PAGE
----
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Why Federal Agencies With a Hand in K-12 Must Work Together

By Andrew Ujifusa — February 01, 2021 1 min read
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When Dan Gordon was an attorney in the Justice Department’s civil rights division for education during the Clinton and second Bush administrations, much of the time he felt like he was in a silo.

He didn’t feel very connected to the U.S. Department of Education, aside from the times when he and his colleagues were referred cases from the agency’s office for civil rights. But Gordon said it doesn’t have to be that way, and that it’s not necessarily how the federal government operates all the time.

When the federal government examines education policy from the perspective of different agencies, he said, the goal ultimately is to help children by thinking about the various forces that impact their lives. One test for President Joe Biden’s team on this front will be how the agencies actually implement his new executive order to prioritize racial equity in policy decisions across agencies, he said.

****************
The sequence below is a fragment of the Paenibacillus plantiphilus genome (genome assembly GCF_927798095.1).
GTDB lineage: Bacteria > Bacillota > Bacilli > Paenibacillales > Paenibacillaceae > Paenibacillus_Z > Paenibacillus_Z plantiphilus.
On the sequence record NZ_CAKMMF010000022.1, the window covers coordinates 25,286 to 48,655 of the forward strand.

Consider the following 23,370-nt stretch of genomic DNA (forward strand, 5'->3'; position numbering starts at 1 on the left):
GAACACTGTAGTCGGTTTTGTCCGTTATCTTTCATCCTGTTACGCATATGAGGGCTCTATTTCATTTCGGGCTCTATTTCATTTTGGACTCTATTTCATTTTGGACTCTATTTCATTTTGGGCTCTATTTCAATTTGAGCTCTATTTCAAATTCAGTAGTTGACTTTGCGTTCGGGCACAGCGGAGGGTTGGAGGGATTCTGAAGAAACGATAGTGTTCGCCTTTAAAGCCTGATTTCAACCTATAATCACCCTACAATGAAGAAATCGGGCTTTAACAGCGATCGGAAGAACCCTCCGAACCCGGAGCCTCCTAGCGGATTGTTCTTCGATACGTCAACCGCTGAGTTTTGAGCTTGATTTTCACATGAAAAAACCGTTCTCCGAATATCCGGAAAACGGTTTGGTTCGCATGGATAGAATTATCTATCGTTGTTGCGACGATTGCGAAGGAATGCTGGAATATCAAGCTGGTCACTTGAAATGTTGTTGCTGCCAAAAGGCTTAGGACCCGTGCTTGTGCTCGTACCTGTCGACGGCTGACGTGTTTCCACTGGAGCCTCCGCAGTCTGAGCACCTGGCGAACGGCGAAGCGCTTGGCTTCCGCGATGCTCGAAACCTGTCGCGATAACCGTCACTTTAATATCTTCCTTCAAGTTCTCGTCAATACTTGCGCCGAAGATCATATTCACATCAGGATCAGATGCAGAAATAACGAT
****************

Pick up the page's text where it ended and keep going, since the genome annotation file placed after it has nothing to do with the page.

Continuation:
“When you don’t communicate and collaborate and think in systems, I think the natural result is a less- efficient government, a less-effective government,” said Gordon, who is now the senior legal and policy adviser for EducationCounsel, an education consulting firm.

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That goes for Democrats and Republicans alike, he stressed, irrespective of their different philosophies about the federal role in education.

GOP officials, he said, should think across government agencies to avoid confusion and waste. Democrats who focus on priorities such as regulations and guidance, he said, need to make sure different cabinet-level departments are in sync during that proactive process.

It’s also worth keeping in mind the size and complexity of the overall operation.

“The entire federal government is not like a speed boat,” Gordon said. “It’s a cruise ship.”

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